Tiny Snail Sheds Light On Subterranean Diversity In Eurasia

A snail discovered in the Nodong cave in South Korea provides a glimpse into the ancient subterranean biodiversity in the region.

AsianScientist (Aug. 24, 2015) – In a paper published in ZooKeys, researchers describe a tiny snail which is the only cave-dwelling representative of the family of hollow-shelled snails in the whole of Asia.

First discovered by collector J. S. Lee in the depths of Nodong cave, South Korea, the Koreozospeum nodongense snail suggests a a former pan-Eurasian distribution of cave-dwelling, hollow-spired snails.

with its closest relatives known from as far as Croatia and Northern Spain. The scientists, Adrienne Jochum, Bern University and Natural History Museum Bern, Larisa Prozorova and Mariana Sharyiool from the Far Eastern Russian Academy of Sciences and , published its description in the open-access journal ZooKeys.

K. nodongense belongs to a larger group of ancient cosmopolitan air-breathing relatives known to have been amongst the first snail colonizers of land via mangroves about 65 million years ago. Similar to its European relatives from the genus Zospeum, the South Korean snail was also found on muddy cave walls.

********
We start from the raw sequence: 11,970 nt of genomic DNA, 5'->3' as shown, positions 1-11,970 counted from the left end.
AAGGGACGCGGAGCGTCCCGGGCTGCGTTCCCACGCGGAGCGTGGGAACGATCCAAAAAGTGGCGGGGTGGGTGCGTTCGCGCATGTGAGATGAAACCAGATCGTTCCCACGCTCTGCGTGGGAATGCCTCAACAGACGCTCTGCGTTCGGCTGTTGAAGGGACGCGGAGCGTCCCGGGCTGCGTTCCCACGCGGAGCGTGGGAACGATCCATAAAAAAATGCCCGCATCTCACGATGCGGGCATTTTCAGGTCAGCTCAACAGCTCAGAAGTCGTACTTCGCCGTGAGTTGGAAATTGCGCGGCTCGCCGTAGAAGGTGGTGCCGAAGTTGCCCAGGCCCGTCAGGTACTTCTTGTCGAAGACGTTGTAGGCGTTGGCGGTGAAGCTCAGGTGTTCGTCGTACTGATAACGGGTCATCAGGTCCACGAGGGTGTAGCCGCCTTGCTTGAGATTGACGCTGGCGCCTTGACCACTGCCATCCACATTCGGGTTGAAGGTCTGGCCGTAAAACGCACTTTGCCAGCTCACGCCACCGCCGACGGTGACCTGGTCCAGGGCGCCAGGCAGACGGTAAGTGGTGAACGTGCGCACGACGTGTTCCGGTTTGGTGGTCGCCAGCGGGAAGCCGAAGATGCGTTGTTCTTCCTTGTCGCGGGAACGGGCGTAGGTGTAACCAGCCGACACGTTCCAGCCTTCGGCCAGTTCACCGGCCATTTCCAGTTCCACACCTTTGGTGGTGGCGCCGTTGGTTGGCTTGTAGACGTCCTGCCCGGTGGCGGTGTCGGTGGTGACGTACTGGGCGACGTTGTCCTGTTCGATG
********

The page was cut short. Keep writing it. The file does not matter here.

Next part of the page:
Although more than 1,000 caves have been explored in South Korea, Nodong is so far the only one to harbor these denizens of the dark. Hypotheses made by in 2006 about the existence of a very narrow, mid-latitudinal ridge of subterranean biodiversity (ca. 42-46°N in Europe and 33-35°N in North America) might clarify this unique find.

A high amount of caves known to exist within these latitudes provide ample habitats for colonization of life. If this hypothetical ridge were to be extended further East away from Europe, then Koreozopseum‘s gliding along walls in a South Korean cave (33-35°N) makes a strong case for further investigations and discovery of rare biodiversity.

The research team led by Dr. Barna Páll-Gergely from Shinshu University, Japan, used computer tomographic scans (Nano-CT) in a video film to view and compare the contours and architecture of the very fragile shell.

Chemical trace elements, such as aluminum and silicon were detected in other scans of the thin diaphanous shell using mineralogical analysis techniques (SEM-EDX). These elements may play a role in the biomineralization (hardness) of the shell or may be contaminants absorbed by the snail from sediment consisting of volcanic ash from former eruptions in the region.

The article can be found at: Jochum et al. (2015) A New Member of Troglobitic Carychiidae, Koreozospeum nodongense gen. et sp. n. (Gastropoda, Eupulmonata, Ellobioidea) is Described from Korea.


Source: Pensoft Publishers.
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